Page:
Not Much Ado as Shakespeare meets Berlioz at Seattle Opera

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Two dozen local arts ensembles (theater, dance, music, film) are presenting a city-wide Shakespeare celebration this year, and Seattle Opera is on board with Beatrice & Benedict, a frothy number by Hector Berlioz based on the Bard's Much Ado About Nothing. Benedick in English, Benedict in French.

There's not enough music to fill even an abbreviated evening, so musical themes by Berlioz were added from The Damnation of Faust, Benvenuto Cellini, and L'enfance du Christ.) Amanda Holden, no relation, did a nifty job of translating Berlioz's saucy French libretto back into English; Jonathan Dean provided original lines for the new music, while ACT Theater's John Langs was called upon to direct the cast in reciting Shakespeare's original lines. Microphones off for the arias and duets, microphones back on for the dialog. It's a recipe for turmoil, with predictable confusion.

Singing? Acting? Well, Marvin Grays may be able to recite MLK/s "I Have a Dream" for a one-man show, but was outclassed by the rest of the hapless crew. Hannah Hipp, seen here just last month as the second-cast Dorabella in Così Fan Tutte, tried valiantly to keep up with Andrew Owen, last seen here as a thin-voiced Count Almaviva in The Barber of Seville, but neither was convincing, whether their lines were sung or declaimed. (And I do mean "declaimed;" it's as if no local director had ever attended a performance at the Old Vic, such is their reliance on "loud" and "louder still.") The sweetest singing fell to home-grown soprano Shelly Traverse, as the "second" heroine, Hero, replacing German soprano Laura Tatulescu (Despina in last month's Così) who called in sick. Until this weekend, Ms. Traverse was singing in the chorus; tomorrow, on her dressing room they'll hang a star! Brava!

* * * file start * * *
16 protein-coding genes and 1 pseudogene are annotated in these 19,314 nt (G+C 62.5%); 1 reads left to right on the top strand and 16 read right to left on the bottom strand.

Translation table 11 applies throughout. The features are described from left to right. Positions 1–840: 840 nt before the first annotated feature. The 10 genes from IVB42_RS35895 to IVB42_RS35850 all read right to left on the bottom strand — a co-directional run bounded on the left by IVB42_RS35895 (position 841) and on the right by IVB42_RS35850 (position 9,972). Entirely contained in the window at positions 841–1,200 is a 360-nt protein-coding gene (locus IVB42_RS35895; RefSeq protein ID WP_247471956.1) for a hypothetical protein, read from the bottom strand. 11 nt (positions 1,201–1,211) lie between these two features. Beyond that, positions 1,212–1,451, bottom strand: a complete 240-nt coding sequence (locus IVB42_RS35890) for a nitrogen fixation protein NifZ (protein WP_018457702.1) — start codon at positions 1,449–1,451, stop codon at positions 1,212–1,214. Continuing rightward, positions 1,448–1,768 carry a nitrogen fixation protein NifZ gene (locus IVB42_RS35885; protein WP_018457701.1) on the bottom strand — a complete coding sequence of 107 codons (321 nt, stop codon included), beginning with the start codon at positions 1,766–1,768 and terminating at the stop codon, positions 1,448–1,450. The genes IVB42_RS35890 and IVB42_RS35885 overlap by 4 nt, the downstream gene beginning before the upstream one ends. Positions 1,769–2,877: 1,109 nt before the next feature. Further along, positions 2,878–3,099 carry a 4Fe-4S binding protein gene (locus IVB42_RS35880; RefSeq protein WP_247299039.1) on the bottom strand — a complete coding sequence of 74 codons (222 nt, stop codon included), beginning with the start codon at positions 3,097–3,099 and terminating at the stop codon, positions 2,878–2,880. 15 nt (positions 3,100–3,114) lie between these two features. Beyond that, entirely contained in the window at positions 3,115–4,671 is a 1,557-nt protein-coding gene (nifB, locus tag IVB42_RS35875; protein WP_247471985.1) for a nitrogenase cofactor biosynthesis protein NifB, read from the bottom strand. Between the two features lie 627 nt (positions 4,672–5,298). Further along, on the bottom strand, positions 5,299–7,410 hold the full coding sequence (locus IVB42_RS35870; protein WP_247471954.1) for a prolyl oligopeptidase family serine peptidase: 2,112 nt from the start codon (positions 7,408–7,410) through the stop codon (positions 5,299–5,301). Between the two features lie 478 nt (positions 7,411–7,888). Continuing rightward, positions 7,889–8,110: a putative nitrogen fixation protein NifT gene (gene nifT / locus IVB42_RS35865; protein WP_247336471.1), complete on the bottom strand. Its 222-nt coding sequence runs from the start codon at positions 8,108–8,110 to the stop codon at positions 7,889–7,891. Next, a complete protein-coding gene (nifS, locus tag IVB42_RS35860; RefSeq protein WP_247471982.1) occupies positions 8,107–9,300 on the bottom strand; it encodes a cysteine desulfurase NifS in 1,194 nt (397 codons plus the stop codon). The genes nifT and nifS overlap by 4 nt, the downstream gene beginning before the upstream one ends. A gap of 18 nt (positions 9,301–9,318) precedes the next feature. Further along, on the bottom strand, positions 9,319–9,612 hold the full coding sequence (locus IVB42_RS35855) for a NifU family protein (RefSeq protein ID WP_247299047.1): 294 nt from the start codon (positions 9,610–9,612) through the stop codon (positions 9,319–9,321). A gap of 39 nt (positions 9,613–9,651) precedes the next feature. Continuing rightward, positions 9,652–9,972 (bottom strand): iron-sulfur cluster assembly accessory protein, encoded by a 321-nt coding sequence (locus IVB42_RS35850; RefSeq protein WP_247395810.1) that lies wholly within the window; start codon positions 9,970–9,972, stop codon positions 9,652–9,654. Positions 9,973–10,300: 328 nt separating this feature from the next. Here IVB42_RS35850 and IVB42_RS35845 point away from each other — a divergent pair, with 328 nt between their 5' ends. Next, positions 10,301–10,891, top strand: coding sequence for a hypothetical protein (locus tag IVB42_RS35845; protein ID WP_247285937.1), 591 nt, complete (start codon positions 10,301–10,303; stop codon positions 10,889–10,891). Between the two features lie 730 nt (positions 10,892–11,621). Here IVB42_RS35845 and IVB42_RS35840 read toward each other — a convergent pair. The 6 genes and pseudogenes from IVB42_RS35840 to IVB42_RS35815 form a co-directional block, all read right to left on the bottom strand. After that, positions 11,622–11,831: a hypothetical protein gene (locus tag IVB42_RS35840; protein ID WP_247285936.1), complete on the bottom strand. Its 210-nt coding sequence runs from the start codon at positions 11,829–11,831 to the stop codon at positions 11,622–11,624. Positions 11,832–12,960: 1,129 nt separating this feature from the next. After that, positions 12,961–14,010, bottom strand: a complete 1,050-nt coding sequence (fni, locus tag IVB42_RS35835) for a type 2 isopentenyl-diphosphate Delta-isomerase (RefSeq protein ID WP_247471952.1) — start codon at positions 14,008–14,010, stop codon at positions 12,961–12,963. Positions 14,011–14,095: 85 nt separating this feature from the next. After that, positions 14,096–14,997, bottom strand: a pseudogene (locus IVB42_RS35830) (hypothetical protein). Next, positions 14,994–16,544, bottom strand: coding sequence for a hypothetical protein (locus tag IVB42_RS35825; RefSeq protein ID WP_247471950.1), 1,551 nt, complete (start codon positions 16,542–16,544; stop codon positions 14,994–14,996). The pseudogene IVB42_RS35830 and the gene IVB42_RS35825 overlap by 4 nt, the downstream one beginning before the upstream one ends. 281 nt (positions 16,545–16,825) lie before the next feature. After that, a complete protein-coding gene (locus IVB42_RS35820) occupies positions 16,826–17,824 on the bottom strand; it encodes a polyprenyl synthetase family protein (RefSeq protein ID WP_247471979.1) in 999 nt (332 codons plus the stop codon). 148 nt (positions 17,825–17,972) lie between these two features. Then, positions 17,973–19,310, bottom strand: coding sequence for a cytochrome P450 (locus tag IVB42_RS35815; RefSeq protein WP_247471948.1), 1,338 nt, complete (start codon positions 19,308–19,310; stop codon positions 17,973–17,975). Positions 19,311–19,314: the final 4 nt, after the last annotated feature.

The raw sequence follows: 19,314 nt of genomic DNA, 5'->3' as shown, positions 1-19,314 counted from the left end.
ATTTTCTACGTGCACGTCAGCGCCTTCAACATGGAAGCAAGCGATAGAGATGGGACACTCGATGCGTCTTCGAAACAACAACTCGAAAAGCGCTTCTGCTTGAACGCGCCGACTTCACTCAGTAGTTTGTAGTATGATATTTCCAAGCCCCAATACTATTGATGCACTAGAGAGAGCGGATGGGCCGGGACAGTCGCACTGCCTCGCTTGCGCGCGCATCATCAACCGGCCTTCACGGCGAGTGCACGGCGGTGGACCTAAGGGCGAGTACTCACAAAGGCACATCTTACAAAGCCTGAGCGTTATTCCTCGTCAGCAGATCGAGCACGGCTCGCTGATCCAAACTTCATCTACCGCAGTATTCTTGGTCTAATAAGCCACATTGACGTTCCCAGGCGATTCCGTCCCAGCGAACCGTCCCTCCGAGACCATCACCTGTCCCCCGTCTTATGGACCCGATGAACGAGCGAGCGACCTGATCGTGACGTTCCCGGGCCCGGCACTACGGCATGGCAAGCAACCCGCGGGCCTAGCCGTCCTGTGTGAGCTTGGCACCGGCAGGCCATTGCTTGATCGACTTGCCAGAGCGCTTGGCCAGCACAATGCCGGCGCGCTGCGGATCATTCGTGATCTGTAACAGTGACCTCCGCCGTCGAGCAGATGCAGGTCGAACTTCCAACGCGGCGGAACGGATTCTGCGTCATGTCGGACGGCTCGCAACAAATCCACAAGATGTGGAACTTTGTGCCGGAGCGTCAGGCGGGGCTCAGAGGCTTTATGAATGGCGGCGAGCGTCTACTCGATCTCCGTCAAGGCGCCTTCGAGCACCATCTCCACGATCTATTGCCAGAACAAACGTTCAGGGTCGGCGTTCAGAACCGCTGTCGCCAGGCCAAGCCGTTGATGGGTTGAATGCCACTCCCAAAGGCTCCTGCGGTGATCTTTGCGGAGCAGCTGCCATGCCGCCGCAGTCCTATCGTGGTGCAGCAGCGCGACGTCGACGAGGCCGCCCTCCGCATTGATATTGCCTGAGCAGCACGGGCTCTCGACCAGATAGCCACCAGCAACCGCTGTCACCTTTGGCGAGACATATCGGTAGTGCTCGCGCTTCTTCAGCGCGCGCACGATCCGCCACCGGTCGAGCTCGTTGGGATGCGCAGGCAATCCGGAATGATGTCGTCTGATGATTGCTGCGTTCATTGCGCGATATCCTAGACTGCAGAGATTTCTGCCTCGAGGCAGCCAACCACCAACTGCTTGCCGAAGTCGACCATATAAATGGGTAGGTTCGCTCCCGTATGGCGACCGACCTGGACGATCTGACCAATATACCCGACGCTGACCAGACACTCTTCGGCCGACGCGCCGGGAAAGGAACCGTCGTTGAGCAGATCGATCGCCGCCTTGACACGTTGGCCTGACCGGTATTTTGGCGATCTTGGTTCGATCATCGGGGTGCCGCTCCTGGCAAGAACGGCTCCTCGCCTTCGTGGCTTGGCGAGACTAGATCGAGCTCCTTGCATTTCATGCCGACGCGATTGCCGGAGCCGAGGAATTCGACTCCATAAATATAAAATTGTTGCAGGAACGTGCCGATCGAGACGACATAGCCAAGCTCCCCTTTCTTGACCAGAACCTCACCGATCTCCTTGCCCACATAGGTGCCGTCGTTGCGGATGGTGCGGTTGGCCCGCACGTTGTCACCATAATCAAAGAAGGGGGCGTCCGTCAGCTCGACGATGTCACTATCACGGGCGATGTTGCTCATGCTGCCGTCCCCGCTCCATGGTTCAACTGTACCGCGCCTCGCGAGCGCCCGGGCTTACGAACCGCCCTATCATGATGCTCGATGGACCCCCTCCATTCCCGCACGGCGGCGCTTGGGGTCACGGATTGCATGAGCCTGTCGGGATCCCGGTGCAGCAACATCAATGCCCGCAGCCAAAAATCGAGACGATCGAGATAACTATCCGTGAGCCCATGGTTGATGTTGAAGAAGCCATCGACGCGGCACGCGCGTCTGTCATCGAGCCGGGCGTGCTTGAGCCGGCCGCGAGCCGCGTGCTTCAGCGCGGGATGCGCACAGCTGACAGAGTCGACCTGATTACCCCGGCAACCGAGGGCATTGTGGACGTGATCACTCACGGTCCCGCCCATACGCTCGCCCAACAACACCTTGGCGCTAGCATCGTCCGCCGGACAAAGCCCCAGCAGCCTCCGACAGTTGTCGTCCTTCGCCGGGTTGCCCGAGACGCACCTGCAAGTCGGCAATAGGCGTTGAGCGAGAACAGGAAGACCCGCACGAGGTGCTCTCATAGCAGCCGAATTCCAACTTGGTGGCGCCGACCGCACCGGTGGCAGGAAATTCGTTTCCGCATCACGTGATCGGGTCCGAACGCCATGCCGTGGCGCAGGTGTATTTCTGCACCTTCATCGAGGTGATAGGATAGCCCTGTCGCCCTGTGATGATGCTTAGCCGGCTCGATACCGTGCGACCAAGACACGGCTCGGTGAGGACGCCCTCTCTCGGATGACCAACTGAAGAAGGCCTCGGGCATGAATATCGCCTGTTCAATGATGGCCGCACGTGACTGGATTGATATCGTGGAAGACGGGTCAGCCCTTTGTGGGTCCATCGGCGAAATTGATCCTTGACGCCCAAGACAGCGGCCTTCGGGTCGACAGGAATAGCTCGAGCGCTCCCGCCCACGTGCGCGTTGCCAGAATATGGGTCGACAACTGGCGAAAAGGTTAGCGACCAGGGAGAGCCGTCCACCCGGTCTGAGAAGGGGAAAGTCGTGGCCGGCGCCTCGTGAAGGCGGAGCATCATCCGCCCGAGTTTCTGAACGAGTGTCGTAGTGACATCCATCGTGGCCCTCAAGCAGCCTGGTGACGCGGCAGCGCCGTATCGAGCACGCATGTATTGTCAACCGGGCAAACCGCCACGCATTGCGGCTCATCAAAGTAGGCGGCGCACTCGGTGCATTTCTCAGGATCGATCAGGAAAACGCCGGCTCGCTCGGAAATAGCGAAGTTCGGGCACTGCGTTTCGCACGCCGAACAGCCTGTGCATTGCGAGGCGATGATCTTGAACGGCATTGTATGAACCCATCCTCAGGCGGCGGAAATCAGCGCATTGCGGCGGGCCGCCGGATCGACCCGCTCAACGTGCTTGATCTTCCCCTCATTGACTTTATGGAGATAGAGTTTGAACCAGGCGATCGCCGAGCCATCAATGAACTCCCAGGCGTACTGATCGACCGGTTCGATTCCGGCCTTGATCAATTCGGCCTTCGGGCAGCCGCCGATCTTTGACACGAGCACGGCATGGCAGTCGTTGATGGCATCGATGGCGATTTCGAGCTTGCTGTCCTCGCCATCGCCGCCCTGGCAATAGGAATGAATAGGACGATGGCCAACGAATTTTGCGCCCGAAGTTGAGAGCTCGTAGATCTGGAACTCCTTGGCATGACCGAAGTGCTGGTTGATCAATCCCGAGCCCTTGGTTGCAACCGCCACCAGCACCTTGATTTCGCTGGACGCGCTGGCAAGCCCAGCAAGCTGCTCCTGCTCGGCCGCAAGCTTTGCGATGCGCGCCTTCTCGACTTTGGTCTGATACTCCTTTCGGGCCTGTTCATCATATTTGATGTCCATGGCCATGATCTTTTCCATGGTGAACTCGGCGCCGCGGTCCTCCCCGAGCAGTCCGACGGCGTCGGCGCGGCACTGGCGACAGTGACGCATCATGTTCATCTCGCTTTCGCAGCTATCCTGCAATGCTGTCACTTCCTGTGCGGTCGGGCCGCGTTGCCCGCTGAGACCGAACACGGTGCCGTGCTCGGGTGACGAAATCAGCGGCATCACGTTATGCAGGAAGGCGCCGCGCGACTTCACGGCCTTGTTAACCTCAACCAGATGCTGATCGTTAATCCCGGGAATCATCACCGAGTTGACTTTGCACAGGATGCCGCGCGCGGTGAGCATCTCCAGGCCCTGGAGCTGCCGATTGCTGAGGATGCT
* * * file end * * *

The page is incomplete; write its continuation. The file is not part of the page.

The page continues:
Sad to say, on the other hand, that Ludovic Morlot, the French conductor who's been at the podium of the Seattle Symphony Orchestra for the past five years, seemed to show little initiative in the pit even though he'd put together the score; the performance felt musically aimless.

Only the set provided dramatic relief, since it transformed the stage into a multi-level Italian castello. In fact, it looked like one of Piranesi's imaginary prisons, and wasn't new but recycled from I Puritani a full decade ago. Livened up a bit with a few potted plants, of course, because B&B is set in Sicily.

So let's give everyone credit for trying something new, for dusting off an old set, for creating costumes that were meant to evoke a "sun-drenched village" in southern Italy (even if the bare-shouldered Beatrice ends up looking like a wanton Mexican peasant). Let's give extra credit for the whole concept of mashing up 17th century Shakespearean wordplay and 19th century romantic musical fragments. The audience won't notice, will they? And if they do, they won't care, will they?

Seattle Opera presents Beatrice & Benedict at McCaw Hall through March 10th.

Photos © Jacob Lucas for Seattle Opera

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This page contains a single entry by Cornichon published on February 25, 2018 4:00 PM.

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